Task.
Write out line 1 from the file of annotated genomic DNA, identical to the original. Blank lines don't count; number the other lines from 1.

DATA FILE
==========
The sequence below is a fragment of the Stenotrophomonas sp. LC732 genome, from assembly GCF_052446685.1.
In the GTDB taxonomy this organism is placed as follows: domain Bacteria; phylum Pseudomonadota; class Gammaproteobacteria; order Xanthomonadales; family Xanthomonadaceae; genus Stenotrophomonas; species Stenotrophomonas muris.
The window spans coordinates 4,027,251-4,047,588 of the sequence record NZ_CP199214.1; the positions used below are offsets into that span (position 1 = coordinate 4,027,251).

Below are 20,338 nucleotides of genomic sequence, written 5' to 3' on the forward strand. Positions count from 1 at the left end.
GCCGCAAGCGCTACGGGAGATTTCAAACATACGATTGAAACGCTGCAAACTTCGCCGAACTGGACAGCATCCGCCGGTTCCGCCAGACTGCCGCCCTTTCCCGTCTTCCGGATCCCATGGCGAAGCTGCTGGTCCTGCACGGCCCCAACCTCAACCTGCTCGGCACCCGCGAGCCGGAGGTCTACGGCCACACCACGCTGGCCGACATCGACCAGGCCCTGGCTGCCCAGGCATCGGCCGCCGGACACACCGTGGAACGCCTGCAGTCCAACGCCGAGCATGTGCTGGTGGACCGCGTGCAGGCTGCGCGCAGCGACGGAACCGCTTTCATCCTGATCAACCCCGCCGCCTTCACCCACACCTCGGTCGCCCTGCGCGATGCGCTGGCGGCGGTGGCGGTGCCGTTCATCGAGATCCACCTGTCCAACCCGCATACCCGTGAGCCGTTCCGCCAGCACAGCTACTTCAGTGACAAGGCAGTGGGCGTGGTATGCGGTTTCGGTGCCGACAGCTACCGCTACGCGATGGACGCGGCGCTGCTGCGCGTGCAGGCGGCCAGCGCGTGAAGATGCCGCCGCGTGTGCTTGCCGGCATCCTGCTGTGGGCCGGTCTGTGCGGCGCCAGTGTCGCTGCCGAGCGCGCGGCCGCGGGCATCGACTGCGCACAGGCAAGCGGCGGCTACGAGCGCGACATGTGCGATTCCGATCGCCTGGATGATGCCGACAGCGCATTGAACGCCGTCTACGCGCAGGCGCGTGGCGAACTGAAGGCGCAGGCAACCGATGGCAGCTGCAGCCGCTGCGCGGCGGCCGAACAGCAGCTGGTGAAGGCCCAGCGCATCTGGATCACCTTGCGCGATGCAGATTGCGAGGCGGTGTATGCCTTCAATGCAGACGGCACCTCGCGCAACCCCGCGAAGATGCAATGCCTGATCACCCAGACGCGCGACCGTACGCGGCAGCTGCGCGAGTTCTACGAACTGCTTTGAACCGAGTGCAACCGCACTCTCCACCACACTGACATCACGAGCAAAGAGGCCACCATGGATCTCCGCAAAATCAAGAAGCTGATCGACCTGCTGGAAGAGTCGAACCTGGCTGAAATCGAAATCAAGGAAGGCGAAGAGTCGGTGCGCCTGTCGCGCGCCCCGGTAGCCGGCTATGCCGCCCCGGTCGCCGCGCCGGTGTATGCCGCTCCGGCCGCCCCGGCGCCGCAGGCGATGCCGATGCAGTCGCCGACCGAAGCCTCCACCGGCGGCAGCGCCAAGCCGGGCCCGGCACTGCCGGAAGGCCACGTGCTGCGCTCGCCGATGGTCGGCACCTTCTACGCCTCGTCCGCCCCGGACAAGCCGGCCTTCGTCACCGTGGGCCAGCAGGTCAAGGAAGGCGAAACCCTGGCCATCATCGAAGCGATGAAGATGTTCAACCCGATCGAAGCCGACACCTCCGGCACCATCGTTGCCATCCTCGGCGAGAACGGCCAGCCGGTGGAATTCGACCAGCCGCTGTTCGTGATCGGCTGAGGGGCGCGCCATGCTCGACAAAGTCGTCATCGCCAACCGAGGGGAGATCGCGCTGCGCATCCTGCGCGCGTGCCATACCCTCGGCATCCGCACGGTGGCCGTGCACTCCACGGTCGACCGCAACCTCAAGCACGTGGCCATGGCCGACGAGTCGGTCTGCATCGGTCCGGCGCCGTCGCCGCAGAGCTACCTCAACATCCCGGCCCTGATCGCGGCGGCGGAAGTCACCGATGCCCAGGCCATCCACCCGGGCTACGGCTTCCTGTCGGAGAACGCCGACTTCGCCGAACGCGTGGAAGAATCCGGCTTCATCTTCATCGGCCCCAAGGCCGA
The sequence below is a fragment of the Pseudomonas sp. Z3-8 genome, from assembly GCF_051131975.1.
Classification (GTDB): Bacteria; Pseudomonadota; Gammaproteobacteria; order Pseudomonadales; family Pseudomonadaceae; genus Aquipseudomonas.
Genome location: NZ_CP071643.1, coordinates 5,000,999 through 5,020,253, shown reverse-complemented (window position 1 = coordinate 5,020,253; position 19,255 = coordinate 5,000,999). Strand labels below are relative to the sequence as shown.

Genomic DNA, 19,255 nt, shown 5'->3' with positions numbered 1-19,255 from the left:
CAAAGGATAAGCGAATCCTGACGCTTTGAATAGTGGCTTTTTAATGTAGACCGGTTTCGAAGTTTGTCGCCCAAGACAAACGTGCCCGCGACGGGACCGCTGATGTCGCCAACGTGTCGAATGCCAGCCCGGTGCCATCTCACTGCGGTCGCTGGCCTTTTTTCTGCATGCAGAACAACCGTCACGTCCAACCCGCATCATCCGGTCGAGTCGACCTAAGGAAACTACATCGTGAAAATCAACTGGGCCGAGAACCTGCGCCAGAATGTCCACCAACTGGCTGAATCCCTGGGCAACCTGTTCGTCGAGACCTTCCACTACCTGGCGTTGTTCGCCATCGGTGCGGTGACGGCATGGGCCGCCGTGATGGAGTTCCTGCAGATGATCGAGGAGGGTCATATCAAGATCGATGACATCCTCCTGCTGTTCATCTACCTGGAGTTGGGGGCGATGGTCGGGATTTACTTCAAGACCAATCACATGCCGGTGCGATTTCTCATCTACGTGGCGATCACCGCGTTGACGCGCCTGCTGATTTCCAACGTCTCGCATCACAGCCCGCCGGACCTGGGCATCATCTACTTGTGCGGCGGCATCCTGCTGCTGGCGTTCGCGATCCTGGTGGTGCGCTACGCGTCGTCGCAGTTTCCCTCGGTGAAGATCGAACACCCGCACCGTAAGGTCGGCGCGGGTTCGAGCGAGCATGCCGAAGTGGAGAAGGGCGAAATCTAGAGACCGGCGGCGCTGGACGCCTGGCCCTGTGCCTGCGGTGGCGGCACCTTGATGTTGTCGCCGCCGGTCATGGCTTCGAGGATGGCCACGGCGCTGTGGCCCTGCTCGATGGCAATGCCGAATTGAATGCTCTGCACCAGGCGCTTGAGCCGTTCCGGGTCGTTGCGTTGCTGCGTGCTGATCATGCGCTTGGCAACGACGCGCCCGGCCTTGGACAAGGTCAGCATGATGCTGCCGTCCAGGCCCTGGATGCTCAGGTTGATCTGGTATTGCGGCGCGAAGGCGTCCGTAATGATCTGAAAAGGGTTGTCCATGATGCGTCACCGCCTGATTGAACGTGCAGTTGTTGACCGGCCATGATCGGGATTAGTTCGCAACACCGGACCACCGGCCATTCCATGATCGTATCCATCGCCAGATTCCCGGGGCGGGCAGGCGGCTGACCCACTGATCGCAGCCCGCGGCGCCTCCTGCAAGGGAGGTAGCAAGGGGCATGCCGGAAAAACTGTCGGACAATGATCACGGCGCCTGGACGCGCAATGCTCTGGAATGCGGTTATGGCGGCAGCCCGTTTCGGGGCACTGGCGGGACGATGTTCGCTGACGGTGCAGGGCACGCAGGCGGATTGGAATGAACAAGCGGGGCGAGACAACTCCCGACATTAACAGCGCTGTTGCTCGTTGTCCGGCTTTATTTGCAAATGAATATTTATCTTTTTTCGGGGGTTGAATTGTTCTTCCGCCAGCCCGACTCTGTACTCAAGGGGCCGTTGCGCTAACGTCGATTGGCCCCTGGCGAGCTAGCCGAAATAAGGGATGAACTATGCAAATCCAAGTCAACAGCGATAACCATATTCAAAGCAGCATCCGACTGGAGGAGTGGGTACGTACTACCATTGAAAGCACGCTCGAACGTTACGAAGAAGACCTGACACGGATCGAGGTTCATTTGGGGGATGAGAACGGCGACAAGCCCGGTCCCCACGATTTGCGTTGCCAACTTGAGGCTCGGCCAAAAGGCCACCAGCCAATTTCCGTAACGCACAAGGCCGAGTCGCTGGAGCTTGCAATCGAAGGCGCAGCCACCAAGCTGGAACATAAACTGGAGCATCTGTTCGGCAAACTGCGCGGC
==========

The sequence below is a fragment of the Stenotrophomonas sp. LC732 genome, from assembly GCF_052446685.1.